The Virginia state board of education is seeking waivers from the federal No Child Left Behind law to revise how it calculates adequate yearly progress and change the services it provides in schools not meeting that level.
Meanwhile, Betty J. Sternberg, Connecticut’s state education commissioner, is seeking an exemption from having to expand the state’s current tests to comply with the law.
Among a list of requests approved Jan. 19, the Virginia board is asking the U.S. Department of Education to let the state limit supplemental services and school choice. Under the request, schools that don’t make AYP because one or more subgroups fail to reach the goals would only have to offer supplemental services or school choice to the subgroups and individuals that missed the targets.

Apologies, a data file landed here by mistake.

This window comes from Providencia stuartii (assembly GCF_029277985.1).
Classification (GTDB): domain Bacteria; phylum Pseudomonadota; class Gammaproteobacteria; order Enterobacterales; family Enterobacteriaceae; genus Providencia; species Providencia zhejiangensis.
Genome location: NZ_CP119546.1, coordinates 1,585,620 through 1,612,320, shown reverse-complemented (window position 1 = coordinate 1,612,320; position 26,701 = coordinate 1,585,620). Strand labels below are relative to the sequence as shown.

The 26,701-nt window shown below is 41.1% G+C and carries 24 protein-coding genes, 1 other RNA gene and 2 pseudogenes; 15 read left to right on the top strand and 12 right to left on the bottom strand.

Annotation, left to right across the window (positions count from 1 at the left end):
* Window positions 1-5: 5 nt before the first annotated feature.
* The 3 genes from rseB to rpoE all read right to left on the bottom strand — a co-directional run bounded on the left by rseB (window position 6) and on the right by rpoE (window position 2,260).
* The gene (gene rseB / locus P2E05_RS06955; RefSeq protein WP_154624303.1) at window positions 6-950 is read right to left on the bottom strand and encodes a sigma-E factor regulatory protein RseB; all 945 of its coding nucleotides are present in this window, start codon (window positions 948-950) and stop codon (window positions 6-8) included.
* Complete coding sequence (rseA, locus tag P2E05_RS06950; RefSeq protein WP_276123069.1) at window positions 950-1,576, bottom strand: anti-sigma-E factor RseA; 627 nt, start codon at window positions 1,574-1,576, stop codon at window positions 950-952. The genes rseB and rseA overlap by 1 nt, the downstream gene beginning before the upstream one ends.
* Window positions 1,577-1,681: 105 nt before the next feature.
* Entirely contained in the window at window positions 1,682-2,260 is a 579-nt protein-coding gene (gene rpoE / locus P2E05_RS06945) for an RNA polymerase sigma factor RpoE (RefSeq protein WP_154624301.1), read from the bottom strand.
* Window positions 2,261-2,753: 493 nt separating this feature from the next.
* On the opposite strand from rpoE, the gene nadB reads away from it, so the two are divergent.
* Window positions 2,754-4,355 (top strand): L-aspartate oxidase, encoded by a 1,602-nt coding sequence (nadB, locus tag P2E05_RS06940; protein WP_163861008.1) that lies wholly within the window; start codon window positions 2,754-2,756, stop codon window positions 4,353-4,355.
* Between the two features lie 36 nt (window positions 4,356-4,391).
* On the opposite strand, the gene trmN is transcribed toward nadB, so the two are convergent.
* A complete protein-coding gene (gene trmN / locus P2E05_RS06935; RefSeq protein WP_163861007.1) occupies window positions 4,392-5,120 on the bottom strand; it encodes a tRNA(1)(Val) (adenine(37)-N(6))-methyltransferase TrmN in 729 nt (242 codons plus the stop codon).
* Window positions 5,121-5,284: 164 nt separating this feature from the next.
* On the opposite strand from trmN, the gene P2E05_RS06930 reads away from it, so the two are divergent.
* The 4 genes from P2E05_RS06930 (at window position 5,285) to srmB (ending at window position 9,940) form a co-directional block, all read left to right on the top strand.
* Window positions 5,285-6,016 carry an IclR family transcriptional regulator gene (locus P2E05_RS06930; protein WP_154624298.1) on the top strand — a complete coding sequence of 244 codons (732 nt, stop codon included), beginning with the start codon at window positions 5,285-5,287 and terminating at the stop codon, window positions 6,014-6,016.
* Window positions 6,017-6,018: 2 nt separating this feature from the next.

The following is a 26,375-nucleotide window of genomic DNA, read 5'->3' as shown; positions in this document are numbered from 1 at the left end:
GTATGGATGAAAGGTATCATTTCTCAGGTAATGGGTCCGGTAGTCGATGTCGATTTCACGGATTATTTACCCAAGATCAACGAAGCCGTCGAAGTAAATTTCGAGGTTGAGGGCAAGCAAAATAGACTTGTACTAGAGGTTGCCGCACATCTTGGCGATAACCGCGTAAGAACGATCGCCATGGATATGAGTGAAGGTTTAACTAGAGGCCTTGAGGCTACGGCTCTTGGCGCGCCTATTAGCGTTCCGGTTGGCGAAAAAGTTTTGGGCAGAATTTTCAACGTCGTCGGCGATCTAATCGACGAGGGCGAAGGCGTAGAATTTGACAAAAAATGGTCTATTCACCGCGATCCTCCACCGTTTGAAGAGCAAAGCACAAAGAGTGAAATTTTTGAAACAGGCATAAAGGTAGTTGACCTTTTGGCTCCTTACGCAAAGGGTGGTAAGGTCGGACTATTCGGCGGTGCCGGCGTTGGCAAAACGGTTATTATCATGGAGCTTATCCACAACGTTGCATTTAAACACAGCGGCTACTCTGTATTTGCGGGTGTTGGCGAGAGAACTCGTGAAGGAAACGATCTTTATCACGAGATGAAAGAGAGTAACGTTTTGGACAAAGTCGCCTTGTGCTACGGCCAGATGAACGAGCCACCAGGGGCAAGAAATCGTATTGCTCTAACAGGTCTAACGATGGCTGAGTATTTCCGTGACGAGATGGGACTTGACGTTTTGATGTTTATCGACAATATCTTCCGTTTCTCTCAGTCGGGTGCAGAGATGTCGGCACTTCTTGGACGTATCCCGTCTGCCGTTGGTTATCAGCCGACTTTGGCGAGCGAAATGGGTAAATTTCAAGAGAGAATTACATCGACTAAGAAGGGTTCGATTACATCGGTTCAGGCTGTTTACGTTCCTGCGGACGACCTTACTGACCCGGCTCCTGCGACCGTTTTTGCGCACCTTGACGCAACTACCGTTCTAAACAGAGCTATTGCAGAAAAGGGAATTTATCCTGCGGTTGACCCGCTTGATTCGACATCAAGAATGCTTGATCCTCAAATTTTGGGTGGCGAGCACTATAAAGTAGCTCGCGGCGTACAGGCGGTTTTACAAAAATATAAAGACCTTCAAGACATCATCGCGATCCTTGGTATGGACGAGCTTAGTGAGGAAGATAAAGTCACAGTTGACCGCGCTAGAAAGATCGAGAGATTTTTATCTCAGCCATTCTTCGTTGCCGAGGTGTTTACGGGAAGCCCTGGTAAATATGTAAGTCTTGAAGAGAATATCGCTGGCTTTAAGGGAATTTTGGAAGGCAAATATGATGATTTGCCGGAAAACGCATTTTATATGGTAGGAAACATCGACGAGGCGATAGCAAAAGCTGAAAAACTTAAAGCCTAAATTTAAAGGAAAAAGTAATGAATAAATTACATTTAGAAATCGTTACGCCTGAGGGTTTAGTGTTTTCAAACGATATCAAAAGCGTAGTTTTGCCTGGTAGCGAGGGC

The board also requested that schools failing to reach AYP be allowed to offer supplemental services before offering school choice, reversing the order required under the 3-year-old law.
The federal Department of Education will review the request, a department spokeswoman confirmed.
A version of this article appeared in the January 26, 2005 edition of Education Week